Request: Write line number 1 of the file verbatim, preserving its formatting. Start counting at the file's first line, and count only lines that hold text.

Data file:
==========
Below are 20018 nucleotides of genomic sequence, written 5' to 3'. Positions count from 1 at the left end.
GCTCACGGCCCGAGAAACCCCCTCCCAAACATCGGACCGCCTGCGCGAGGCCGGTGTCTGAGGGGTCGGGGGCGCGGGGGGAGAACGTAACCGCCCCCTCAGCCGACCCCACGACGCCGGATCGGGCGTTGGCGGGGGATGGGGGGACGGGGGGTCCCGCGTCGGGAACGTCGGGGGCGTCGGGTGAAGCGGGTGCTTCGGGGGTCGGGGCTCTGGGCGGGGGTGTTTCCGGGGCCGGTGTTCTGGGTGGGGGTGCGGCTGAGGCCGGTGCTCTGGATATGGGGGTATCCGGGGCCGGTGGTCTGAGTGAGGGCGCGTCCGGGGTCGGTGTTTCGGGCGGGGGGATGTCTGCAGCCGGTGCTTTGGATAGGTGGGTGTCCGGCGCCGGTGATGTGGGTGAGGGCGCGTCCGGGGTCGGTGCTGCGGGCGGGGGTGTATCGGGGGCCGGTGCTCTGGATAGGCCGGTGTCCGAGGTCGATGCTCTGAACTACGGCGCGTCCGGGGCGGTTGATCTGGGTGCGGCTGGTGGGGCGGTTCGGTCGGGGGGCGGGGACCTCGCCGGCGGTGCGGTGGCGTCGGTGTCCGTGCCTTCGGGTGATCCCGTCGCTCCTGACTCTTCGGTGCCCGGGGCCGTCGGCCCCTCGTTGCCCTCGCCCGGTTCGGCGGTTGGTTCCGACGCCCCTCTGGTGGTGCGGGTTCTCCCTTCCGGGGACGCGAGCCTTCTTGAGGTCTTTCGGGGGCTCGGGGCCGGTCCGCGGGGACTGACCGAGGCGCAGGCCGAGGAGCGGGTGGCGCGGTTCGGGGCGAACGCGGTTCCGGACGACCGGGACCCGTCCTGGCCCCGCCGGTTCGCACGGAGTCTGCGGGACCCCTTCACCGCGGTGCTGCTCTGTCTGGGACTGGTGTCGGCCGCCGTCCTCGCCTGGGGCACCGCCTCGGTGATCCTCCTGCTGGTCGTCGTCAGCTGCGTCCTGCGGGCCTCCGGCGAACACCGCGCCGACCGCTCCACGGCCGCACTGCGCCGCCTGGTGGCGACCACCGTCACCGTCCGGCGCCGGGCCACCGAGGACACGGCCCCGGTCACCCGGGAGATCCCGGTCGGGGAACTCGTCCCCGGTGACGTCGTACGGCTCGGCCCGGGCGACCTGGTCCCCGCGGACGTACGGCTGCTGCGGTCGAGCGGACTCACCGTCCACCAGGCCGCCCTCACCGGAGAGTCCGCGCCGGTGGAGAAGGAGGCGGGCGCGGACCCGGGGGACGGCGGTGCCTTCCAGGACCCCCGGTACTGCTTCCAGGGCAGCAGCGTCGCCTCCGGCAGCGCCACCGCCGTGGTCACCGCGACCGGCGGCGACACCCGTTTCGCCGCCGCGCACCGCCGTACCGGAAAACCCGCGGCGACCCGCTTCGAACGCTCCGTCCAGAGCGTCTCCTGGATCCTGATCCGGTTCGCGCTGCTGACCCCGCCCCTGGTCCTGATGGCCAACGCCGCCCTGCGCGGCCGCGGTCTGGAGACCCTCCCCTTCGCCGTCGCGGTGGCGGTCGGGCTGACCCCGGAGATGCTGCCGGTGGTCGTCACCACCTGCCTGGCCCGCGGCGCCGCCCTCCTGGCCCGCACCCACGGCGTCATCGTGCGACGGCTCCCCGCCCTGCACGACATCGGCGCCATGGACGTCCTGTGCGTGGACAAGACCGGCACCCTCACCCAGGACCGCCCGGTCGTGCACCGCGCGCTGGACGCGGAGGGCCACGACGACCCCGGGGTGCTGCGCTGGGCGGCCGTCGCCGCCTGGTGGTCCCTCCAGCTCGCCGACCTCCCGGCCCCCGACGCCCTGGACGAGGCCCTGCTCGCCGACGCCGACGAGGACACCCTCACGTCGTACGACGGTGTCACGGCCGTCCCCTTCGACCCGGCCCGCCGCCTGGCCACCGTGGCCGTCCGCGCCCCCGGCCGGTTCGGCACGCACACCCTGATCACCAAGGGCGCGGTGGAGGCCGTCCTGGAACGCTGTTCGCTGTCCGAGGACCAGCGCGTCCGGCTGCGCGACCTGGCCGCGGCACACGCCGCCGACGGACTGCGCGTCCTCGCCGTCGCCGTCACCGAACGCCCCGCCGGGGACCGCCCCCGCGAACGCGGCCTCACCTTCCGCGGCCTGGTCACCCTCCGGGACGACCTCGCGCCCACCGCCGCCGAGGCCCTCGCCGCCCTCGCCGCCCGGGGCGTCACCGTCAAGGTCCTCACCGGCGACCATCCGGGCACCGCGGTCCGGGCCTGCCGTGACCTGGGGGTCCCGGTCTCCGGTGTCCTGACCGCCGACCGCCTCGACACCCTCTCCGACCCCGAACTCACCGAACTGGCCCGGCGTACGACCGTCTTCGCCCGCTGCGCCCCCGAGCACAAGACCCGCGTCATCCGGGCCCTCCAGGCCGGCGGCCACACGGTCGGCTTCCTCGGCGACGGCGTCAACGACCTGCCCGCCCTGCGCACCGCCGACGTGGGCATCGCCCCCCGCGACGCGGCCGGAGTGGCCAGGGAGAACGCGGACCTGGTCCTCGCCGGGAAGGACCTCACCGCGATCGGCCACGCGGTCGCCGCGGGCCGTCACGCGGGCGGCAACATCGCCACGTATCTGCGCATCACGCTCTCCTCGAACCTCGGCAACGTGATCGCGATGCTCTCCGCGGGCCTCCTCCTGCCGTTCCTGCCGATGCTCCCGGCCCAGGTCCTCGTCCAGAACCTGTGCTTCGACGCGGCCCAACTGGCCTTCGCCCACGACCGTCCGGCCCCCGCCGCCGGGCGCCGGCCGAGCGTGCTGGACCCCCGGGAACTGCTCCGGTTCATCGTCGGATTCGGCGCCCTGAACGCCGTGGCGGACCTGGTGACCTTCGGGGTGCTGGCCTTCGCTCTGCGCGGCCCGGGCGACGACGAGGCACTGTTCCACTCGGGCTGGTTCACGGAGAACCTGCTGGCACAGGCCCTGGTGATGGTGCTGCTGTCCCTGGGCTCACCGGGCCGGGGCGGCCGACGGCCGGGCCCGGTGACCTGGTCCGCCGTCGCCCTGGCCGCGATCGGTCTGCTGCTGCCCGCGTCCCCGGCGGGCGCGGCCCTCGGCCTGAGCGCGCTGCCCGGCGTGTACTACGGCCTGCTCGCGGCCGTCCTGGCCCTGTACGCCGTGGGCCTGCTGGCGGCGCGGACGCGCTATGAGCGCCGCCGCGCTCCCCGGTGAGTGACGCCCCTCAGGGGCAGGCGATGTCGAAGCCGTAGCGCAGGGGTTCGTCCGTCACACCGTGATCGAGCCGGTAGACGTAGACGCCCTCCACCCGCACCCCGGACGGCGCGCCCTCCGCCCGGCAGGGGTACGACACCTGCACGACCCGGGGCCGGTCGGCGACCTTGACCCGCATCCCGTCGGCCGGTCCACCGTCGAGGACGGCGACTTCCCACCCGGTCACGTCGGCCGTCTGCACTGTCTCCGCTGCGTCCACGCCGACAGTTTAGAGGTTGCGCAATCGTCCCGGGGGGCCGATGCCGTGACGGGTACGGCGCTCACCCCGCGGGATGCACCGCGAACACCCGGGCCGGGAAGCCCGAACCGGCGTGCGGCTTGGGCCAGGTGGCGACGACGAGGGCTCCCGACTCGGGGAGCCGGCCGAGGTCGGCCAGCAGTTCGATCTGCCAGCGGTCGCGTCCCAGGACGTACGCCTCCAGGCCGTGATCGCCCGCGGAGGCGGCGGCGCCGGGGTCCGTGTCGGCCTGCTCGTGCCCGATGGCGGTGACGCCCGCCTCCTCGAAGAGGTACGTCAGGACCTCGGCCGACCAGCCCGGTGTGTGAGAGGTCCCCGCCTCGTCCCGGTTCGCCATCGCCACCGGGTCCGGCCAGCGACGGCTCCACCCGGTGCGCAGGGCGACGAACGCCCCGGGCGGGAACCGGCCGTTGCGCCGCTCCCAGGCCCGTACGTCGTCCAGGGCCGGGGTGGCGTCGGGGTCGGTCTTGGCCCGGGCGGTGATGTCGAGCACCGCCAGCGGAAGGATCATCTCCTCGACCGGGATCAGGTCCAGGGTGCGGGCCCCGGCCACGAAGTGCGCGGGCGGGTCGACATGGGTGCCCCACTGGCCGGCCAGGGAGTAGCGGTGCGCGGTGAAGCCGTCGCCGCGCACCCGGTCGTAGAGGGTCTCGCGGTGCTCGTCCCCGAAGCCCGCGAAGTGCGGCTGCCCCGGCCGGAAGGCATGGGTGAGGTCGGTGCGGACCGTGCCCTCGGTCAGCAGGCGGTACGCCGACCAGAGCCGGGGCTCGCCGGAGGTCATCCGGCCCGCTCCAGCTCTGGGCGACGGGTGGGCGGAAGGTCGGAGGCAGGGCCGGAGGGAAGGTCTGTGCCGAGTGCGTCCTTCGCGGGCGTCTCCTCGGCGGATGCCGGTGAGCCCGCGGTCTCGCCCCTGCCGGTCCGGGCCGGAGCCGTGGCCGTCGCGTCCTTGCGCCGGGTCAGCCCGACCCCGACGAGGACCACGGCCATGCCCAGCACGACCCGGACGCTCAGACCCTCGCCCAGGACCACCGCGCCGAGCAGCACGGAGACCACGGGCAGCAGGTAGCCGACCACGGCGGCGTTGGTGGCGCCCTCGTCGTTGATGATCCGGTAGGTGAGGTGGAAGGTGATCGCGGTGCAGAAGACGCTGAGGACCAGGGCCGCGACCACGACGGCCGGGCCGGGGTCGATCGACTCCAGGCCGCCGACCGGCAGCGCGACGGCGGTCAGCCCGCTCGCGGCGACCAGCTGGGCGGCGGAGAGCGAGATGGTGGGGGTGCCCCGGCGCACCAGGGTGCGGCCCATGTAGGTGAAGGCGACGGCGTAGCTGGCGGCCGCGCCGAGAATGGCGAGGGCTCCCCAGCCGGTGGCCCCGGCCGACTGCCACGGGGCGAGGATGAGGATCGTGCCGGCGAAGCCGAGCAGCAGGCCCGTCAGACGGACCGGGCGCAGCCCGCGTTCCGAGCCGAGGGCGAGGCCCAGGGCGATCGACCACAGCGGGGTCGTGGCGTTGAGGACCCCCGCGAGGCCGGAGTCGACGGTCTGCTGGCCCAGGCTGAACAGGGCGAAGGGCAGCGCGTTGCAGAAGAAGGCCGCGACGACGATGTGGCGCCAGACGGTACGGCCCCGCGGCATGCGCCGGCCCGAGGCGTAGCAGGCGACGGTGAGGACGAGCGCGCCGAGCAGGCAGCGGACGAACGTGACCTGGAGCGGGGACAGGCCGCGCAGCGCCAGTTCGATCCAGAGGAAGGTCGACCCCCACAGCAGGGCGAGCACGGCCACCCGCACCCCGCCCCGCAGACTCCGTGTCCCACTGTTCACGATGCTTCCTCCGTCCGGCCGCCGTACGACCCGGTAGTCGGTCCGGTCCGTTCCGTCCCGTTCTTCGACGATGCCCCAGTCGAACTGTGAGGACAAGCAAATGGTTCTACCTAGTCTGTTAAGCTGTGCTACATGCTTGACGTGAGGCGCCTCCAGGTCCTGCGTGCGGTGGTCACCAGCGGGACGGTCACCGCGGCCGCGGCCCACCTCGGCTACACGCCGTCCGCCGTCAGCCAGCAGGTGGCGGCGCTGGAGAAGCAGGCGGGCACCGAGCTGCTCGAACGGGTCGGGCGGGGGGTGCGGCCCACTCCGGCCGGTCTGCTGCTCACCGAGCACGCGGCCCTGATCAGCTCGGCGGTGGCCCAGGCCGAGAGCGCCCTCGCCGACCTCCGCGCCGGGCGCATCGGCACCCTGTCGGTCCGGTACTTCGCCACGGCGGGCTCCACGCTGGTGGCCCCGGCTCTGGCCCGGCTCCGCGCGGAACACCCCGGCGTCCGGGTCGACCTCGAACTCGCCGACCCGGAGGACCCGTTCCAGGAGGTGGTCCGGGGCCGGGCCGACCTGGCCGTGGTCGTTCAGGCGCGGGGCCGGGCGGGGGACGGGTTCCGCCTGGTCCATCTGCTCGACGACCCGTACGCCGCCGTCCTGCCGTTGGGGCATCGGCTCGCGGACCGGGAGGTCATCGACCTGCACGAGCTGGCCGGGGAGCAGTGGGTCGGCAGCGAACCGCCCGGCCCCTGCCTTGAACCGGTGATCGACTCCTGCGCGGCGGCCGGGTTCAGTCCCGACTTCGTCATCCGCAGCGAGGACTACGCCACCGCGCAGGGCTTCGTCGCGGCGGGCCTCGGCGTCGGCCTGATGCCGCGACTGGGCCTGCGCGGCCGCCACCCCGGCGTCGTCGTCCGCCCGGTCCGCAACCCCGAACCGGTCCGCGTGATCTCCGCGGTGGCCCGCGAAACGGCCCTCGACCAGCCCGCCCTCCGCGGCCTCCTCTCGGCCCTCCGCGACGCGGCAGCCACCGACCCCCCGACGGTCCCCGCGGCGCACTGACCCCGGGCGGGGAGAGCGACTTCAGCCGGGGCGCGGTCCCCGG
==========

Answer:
Below are 20018 nucleotides of genomic sequence, written 5' to 3'. Positions count from 1 at the left end.